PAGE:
When one walks on Pont Mirabeau in Paris, one sees a reduced replica of the Statue of Liberty. Quite an ironic sight, since three Romanian-Jewish writers have liberated themselves on this very bridge. In the 30s, Mihail Sebastian (Iosef M. Hechter) found here a lost notebook which he used in his first fiction diary / novel Fragments from a Found Notebook. On the same bridge, but in 1970, the poet Paul Celan (Paul Antschel) committed suicide by plunging into the Seine river. 24 years after, in 1994, the poet Ghérasim Luca (Salman Locker) ended his life in the same manner, leaving a recorded note which stated: “In this world, poets have no place!”.
05 December 2014 | AG 4

From these three writers, Ghérasim Luca was the only one to have pushed the notion of liberty very far, to the point of constant reinvention and dismantling any social and physiological ‘laws’ (such as the Oedip Complex) that keep human beings static. In the Dialectic of the Dialectics, written with Dolfi Trost, he argues that established art movements, especially surrealism at that time, inevitably fall into mannerism, whose practice becomes historically classified and politically instrumentalized. One can reach a sort of ‘freedom’ by 

“leading his life in a constant state of revolution, which can be maintained through a permanent state of negating the negation towards everything and everybody. You are your own twin”. 

But these are just ideas that are somewhat hard to grasp in practice. How are we going to escape without ‘getting out’? Raoul Sangla’s film Comment s’en sortir sans sortir perfectly depicts it. Here, we see Ghérasim Luca reciting 

Ma Déraison D’Être, Auto-Détermination, Le Tangage De Ma Langue, Héros-Limite, Quart D’Heure De Culture Métaphysique, Le Verbe, Prendre Corps and Passionnément.

As in any performance, the body plays a crucial role, as it enables communication. The voice confirms the thought and its gesture. The poet feels the words sprouting through a tube full of obstacles and constraints. He trembles, huddles and expands in a blank surrounding.

His neck, chin and mouth move back and forth, struggling to utter abbreviated words. His head is bald. His black outfit on a white background resembles the letters that move on a sheet of paper. The organic act of writing and reciting translate each other. A body that reconfigures inside its contour, expanding it until its own death.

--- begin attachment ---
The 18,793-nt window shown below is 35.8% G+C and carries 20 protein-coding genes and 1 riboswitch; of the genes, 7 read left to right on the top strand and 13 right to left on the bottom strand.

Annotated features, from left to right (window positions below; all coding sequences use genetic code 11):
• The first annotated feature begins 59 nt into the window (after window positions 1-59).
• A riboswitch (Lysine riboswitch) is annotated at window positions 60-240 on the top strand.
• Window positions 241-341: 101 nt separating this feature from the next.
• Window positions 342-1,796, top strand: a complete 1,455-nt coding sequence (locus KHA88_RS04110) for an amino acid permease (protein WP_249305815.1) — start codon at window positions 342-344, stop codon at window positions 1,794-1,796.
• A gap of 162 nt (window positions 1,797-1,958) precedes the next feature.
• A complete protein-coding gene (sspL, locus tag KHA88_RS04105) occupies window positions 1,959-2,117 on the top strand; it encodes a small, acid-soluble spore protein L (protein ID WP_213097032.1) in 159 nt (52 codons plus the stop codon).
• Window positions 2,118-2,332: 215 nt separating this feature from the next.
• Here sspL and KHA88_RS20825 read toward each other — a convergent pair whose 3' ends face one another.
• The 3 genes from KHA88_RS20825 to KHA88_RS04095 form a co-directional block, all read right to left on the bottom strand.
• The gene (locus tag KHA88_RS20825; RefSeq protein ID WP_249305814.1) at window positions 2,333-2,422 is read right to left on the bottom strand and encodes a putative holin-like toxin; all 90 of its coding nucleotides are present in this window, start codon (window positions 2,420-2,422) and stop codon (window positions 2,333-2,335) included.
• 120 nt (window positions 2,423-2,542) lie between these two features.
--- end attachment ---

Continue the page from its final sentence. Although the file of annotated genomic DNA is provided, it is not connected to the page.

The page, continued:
“Pour le rite de la mort des mots 
j’écris mes cris mes 
rires pires que fous: faux 
et mon éthique phonétique
je la jette comme un sort sur le langage.”

French is Luca’s adopted language, appropriated it in a unique way. The accents are shifted at the end of the words, creating a non-French cadence, by taking it out of its own system. Not only did he make the language ‘move’ by playing with all the elements of speech-sounds, letters, syllablesand words, but he also redesigned it. All this is sprinkled with codes and associations that resonate with his ideas and theories.

“Je suis hélas! donc on me pense.” 
“Comme le «doux» dans le doute suis-je le «son» de mes songes?”

By negating the negation of French language, he restores life within it without attaching to it. 

“Oublie ta langue maternelle 
sois étranger à la langue d’adoption étrangère
no man’s langue.” 

Through stammering, he didn’t estrange himself form eroticism and love. In the film’s last two poems Prendre corps and Passionnément everything culminates in 

“t’aime je t’aime passionnément   je t’ai je t’aime passionné né   je t’aime passionné  je t’aime passionnément   je t’aime   je t’aime passio passionnément

...which the audience’s body will shout and the poet will be relieved.